The next morning, Friday, May 30, 1975, a few minutes after the nine o'clock deadline for submission of bids in a small green tin box in the comptroller's office, Mayor Beame called a press conference in City Hall. By the expression on his face as he began reading a statement in front of the cameras, experienced City Hall reporters knew no bids had been received. Unable to obtain any money from Washington, Albany, or the banking community but unwilling to abandon the city's obligation to meet the needs of the people of New York, the mayor said in a wavering voice, the city had no choice but to default. The city would continue, he added, to meet payrolls and pay other bills.
Within minutes after the news appeared on the Dow Jones and Reuters news wires, the huge and growing $2.7-trillion superstructure of government, corporate, and individual debt which supports the U.S. economic system began to crack. The stability of what Business Week recently termed our "debt economy" depends on faith: confidence by lenders that their money will be paid back on time. The system easily tolerates occasional bankruptcies as long as they are regarded as isolated faults in an otherwise sound structure. But just as public order is occasionally revealed as a surprisingly thin veneer over a propensity toward panic and violent self-protection and assertion, so also is the nation's credit system, as the near panic that followed the collapse of the Penn Central showed, susceptible to dangerous losses of confidence from events judged to be indicative of pervasive weakness. To participants in the financial markets, New York City's default seemed an ominous harbinger of much more trouble to come.
First to be hit was the municipal bond market. States, cities, and towns all over the United States live off continual access to the credit markets. If it could happen in New York, investors asked themselves, why not anywhere else? The unthinkable had become only too possible. Debt obligations of such debt-ridden upstate communities as Rochester, Syracuse, and Buffalo, then such large Eastern cities as Newark, Boston, and Pittsburgh, then such states as Pennsylvania, Massachusetts, and Michigan were dumped in such large blocks they became unsalable at almost any price. Officials of several small cities, who had expected to roll over maturing debt the following week, indicated they also would probably have to default. Hundreds of small communities began preparing bankruptcy petitions. By late morning, some $200-million in municipals had been reduced to little more than pieces of paper.
". . . The last option was a default. Not long before, city officials angrily rejected the idea. Now, they used it as a weapon . . ."
With alarming speed, the panic moved to the banks. The widely publicized collapse of Franklin National and several other major banks over the past year or two has highlighted what many analysts, including officials of the Federal Reserve, feel to be a serious overextension by the banking community. At one time, banks financed most loans with deposits. But to meet booming corporate loan demands, the large banks resorted to issuing their own paper debt, mainly certificates of deposit (C.D.'s). Bank liabilities soared beyond often meager capital reserves. And a major share of those reserves was invested in municipal obligations.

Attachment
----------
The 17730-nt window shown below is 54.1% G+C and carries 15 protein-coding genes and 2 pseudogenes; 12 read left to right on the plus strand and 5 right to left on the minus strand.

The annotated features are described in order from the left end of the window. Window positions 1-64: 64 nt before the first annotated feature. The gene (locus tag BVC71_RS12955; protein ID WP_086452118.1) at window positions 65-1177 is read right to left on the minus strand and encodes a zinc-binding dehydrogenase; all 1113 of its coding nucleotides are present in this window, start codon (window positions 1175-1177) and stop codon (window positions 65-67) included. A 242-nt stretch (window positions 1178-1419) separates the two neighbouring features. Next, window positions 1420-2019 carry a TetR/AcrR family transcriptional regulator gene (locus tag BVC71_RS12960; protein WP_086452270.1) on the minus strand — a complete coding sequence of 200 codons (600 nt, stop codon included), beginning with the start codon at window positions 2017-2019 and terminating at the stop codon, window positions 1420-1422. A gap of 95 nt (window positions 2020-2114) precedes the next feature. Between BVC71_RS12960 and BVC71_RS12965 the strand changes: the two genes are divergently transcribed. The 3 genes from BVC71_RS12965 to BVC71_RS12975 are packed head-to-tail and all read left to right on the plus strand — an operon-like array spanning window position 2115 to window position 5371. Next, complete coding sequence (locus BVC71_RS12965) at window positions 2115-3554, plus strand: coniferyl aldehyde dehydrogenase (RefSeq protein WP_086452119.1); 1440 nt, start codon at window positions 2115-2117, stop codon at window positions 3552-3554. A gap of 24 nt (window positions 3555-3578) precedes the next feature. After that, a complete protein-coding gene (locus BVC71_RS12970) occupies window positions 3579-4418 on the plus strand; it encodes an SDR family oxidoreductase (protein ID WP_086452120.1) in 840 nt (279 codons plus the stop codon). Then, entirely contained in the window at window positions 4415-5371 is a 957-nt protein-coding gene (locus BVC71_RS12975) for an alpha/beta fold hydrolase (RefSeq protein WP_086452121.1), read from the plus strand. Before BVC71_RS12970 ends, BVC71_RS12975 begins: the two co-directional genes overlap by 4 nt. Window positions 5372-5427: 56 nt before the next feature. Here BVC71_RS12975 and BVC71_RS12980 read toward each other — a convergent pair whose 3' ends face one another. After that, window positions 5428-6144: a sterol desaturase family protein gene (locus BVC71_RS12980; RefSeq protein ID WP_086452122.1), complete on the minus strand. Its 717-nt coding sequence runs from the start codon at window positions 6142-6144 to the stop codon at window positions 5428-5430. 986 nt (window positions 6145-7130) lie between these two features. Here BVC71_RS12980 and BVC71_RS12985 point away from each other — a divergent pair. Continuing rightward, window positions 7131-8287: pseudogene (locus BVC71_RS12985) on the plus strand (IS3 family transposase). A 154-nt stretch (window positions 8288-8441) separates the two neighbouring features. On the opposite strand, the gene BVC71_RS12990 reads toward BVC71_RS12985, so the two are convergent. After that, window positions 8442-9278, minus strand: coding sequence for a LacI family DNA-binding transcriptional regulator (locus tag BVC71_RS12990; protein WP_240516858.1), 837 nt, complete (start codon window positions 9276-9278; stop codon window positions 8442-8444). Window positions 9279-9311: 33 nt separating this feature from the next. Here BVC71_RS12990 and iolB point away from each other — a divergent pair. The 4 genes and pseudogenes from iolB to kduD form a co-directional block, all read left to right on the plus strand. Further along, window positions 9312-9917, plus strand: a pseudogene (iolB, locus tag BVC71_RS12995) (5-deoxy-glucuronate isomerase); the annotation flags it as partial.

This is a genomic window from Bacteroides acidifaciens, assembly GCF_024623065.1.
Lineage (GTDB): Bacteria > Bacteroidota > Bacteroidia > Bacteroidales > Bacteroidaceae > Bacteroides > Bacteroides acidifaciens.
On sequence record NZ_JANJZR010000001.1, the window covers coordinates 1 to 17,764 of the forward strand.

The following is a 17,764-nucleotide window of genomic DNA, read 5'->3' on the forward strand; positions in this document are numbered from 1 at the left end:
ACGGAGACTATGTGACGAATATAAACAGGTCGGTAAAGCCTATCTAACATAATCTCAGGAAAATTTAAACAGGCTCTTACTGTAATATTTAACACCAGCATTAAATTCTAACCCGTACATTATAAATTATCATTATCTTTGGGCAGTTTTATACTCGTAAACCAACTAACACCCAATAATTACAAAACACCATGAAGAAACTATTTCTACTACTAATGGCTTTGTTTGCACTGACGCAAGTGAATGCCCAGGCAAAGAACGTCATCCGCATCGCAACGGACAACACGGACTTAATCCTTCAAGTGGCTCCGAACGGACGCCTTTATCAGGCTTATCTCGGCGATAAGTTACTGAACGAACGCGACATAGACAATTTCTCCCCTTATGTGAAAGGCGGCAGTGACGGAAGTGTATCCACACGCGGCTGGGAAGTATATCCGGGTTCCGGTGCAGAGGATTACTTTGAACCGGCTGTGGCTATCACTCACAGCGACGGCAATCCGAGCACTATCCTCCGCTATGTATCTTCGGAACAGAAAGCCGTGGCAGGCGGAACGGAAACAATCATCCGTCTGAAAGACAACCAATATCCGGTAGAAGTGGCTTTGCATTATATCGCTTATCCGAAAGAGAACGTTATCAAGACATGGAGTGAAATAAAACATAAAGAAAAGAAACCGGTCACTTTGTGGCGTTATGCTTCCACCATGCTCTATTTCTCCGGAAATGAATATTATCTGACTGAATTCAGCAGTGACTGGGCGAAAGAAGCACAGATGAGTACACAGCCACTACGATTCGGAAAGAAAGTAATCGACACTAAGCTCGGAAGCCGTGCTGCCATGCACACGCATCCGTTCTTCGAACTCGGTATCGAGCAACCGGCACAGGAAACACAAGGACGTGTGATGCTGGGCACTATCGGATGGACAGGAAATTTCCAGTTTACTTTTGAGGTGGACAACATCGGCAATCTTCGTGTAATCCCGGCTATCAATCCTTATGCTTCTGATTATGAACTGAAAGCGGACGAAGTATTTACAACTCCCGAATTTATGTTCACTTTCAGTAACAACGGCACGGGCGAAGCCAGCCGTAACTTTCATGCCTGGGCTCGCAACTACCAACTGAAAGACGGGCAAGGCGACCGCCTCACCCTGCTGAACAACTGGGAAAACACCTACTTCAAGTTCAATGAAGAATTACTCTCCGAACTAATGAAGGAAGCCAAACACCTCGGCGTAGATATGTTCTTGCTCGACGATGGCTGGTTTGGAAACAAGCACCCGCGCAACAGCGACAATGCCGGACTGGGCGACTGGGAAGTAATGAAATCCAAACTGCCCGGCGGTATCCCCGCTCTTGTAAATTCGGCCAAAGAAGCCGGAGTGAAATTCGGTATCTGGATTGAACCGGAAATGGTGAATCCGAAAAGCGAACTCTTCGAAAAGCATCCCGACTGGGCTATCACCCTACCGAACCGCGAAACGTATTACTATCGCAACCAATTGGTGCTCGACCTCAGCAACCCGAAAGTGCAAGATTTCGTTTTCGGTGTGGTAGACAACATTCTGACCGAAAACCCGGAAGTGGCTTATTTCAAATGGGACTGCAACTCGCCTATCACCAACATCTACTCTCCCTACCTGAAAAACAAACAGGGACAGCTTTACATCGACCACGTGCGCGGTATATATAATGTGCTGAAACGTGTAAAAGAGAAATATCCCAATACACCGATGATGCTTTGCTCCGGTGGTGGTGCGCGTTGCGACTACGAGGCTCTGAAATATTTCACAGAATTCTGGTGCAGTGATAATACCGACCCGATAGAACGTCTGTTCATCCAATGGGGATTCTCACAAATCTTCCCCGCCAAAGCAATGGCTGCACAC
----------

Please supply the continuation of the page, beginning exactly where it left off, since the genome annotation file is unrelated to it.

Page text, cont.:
It did not take long for investors in C.D.'s to calculate that the $1.5-billion in city debt held by the large New York banks not only exceeded the banks' 1974 net earnings, but constituted perhaps 25 per cent of their total equity capital, which recently had been depleted by loan losses on real-estate investment trusts and other ventures. Total municipal holdings by the banks are nearly as large as their equity capital. Corporate treasurers rushed to sell their C.D.'s in New York banks and withdraw their deposits. Other large money-center banks, who also hold large amounts of debt issued by local municipalities, came under pressure. Arab money managers, who had invested billions of dollars in C.D.'s and had billions more in demand deposits, hurriedly withdrew their funds.
By midafternoon, the dimensions of the panic were becoming clear. On the New York Stock Exchange, some 47 million shares changed hands and the Dow Jones Industrial average dropped 85 points before trading was suspended at 11:30 A.M. Despite massive infusions of cash by the Federal Reserve, several large banks, their liquidity exhausted, closed their doors. Fresh cash investments to help the Chase Manhattan Bank remain open were reported to have been possible only through personal guarantees by the Rockefeller family. A number of large corporations, dependent on a steady flow of bank credit, seemed headed for insolvency. In the foreign-exchange markets, the dollar plummeted despite Treasury support efforts. Treasury issues, which are held by many wealthy foreigners, including Arab money managers, came under fierce selling pressure. Some $10-billion, Federal Reserve analysts estimated late in the afternoon, had left the United States for safer havens.